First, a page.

# Declaring the Largest Mountain in the World Is Complicated

By: Zach Taras  |

If a random stranger were to stop you on the street and say, “Excuse me, but what’s the tallest mountain in the world?” you will probably give them the correct answer: Mount Everest.

But could you accurately discuss the measurement criteria? Or, to tackle an even trickier question, what is the largest mountain in the world?

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## How to Measure a Mountain

When it comes to the tallest mountains, ranking can present something of a challenge. For one thing, as you've probably noticed, mountains tend to be part of what are called "ranges," so distinguishing between them isn't always as easy as it might seem.

Then, if you want to properly compare them, you have to decide how you're going to measure them. Are the highest mountains those whose peaks rise highest above sea level? Or those who are most dramatically higher than the surrounding landscape?

Believe it or not, you can actually rank the highest mountains in terms of their distance from the Earth's center — and in every case, the list will change.

Finally, if we're talking about the largest mountain on Earth, we're adding another layer of complexity, since the highest mountain won't necessarily be the largest in terms of volume. Below, we'll tackle the differences and equip you with candidates for the title of largest mountain.

## 5 Tallest Mountains Measured From Sea Level

At a certain point, convention can be your friend. So, to kick things off, we can adopt the terms that are most commonly used when describing the world's tallest mountain.

These aren't the highest mountains when measuring from the base, or the surrounding landscape, or the Earth's core. They are the highest mountains above sea level, which is the most popular standard.

### 1. Mount Everest

At 29,032 feet (8,849 meters) above sea level, Mount Everest's summit is widely recognized as the highest in the world.

Straddling the border of China and Nepal, it is part of the famous Himalayan mountain range, and something of a tourist attraction for ambitious (and wealthy) climbers, leading to overcrowding and pollution.

### 2. K2

The second-tallest mountain in the world, rising 28,251 feet (8,611 meters) above sea level. Also in Asia, K2 is part of the Karakoram mountain range. While also a popular destination for climbers, the highest peak of K2 is considered much more difficult (and dangerous) to summit than Mount Everest.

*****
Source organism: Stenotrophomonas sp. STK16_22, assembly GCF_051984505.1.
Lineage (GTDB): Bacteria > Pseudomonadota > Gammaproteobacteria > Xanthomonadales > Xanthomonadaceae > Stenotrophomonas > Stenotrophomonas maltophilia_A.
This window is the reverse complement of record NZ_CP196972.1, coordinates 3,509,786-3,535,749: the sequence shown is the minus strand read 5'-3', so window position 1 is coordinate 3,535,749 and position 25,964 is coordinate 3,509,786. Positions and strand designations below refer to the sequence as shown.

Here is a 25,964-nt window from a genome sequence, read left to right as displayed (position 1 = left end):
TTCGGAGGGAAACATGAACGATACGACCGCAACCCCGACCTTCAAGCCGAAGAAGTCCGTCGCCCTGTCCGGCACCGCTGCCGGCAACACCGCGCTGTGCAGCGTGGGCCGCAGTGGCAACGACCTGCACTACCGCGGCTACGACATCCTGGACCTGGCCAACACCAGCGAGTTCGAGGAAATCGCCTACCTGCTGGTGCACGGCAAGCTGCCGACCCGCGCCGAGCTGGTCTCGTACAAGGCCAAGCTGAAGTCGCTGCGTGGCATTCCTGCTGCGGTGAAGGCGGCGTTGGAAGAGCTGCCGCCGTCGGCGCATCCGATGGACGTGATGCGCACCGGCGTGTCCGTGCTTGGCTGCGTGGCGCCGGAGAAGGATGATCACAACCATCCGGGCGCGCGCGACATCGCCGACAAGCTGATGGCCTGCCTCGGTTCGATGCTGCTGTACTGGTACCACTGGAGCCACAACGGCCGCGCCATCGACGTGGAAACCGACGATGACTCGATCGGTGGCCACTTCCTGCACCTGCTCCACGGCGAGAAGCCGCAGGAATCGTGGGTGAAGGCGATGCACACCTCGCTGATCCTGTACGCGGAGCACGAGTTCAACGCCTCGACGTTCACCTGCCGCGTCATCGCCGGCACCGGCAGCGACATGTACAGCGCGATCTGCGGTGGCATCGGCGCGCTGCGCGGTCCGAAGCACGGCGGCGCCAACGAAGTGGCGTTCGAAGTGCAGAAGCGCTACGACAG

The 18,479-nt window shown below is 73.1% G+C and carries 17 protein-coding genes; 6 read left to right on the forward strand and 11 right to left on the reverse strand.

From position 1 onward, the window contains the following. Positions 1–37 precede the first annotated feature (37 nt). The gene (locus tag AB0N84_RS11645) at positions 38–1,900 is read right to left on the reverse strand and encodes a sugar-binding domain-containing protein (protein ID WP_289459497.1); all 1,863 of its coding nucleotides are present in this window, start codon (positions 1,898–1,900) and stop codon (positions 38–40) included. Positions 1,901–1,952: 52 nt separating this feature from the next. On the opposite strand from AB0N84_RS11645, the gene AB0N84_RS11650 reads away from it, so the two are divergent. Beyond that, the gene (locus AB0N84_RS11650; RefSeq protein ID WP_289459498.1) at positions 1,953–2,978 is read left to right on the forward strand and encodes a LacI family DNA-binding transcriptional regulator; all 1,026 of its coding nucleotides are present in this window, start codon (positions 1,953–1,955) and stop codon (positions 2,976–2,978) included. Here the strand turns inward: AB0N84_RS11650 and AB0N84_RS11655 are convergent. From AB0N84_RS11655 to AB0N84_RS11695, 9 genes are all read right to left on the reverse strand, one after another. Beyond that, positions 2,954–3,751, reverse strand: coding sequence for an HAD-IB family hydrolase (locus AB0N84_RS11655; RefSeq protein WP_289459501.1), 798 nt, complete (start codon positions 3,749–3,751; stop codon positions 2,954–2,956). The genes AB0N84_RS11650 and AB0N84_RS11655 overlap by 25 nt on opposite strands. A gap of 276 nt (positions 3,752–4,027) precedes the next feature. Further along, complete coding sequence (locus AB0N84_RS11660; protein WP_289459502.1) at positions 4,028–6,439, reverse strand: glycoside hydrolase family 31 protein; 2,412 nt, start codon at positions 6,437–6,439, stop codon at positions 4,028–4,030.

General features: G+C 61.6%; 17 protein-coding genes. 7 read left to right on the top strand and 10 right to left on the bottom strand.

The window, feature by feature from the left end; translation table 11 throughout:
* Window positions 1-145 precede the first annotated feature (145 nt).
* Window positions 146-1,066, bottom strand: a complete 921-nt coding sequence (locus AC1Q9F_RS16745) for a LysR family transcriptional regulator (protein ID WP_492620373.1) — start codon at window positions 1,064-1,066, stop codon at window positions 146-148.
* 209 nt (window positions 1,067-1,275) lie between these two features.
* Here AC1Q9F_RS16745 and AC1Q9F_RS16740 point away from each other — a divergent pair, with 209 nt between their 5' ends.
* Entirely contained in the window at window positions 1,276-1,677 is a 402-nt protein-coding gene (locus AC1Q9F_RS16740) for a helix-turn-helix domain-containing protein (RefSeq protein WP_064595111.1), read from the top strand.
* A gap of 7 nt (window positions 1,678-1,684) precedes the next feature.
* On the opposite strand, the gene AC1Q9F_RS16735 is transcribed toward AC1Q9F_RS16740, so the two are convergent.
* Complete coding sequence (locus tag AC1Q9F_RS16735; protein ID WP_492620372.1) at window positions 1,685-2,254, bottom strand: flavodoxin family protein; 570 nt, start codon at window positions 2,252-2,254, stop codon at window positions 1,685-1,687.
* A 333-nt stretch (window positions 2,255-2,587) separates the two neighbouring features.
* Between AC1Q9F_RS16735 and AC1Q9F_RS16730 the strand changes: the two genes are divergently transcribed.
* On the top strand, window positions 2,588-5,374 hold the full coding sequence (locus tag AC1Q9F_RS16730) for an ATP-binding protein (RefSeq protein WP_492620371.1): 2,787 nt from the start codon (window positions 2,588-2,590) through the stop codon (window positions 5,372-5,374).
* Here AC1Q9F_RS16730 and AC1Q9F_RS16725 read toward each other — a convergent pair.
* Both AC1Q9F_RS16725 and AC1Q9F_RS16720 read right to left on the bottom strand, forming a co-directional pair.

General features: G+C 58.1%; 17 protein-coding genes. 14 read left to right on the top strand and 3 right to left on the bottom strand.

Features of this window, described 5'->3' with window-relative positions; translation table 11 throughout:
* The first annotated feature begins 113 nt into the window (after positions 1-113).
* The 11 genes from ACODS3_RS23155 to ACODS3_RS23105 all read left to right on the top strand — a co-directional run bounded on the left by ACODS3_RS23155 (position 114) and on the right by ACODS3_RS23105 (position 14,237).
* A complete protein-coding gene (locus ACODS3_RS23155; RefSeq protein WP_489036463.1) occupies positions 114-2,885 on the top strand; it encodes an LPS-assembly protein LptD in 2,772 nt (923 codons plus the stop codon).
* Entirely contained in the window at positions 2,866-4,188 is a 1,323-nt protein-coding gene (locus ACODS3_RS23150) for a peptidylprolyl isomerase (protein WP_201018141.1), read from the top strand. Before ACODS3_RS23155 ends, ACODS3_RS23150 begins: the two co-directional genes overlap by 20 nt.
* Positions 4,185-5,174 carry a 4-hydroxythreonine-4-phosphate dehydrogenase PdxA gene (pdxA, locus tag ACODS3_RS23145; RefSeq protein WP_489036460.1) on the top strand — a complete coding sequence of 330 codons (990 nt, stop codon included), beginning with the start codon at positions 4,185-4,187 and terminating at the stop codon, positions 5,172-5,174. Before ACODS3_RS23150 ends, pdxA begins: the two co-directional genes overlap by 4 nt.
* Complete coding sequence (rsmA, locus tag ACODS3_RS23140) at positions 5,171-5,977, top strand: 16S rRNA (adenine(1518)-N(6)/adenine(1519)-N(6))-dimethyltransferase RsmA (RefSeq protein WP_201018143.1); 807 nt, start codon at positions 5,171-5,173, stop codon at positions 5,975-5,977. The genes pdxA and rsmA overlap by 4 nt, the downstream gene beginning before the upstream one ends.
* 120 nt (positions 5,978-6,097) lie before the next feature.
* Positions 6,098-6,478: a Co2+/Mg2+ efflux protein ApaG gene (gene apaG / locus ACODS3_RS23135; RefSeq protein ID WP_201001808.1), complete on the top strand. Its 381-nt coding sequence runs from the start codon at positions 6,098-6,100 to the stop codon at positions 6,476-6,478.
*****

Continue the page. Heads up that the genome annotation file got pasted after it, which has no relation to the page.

### 3. Kangchenjuga

Another of the mighty Himalayan mountain peaks, Kangchenjuga rises 28,169 feet (8,586 meters) above sea level and is the third-highest mountain above sea level. Like many of the highest mountains, it lies on a border, this time between Nepal and India.

### 4. Lhotse

We're still in the Himalayan mountains — you might be noticing a pattern here — this time 27,940 feet (8,516 meters) above sea level, making it the fourth-highest mountain. Like many a huge mountain in this range, its "parent mountain" is Mount Everest.

### 5. Mekalu

Rising 27,838 feet (8,485 meters) above sea level, and still in the range of Mount Everest — we can't seem to avoid these Himalayan peaks — Mekalu is on the border of Nepal and China.

## 3 Technically Tall Mountains by Different Criteria

Finding the distance above sea level is not the only way to measure a mountain. Here are some other contenders and the ways they are measured.

### 1. Mauna Kea

If you want to measure a mountain from its base, island mountains are undeniably impressive. Mauna Kea rises 33,474 feet (10,203 meters) from the base of the Pacific Ocean, leading some to consider it the tallest mountain on Earth.

It's also a dormant volcano, and located on the island of Hawaii, which means you'll have to pack very different gear than if you were planning to climb Everest, for example.

### 2. Denali

If you're measuring from base to peak on land, Denali (formerly Mount McKinley) is the tallest mountain in the world, at 18,000 feet (5,500 meters). It also has the tallest mountain peak in North America, at 20,310 feet (6,190 meters) above sea level.

Denali is one of the famous seven summits, which is a list of the tallest mountain on each continent.

### 3. Chimborazo

This is one of the other mountains you probably never heard of, as its claim to fame rests on an obscure, if fascinating, bit of trivia.

The Earth, while round, is not perfectly spherical, and is fatter around the equator than at the poles. Therefore, being located in Ecuador, and part of the Andes Mountains, Chimborazo can be considered to be the highest point on Earth, as well as the farthest point from Earth's center.

## The Largest Mountain by Pure Mass

We've now wound our way from the Mount Everest base camp in the Himalayas, all the way to the equator, the middle of the Pacific Ocean, and back again. We've seen different ways you can slice the onion of "highest mountain." But what about largest? What about all-around size?

The winner is generally recognized as another volcanic mountain. In fact, it's an active volcano: Mauna Loa.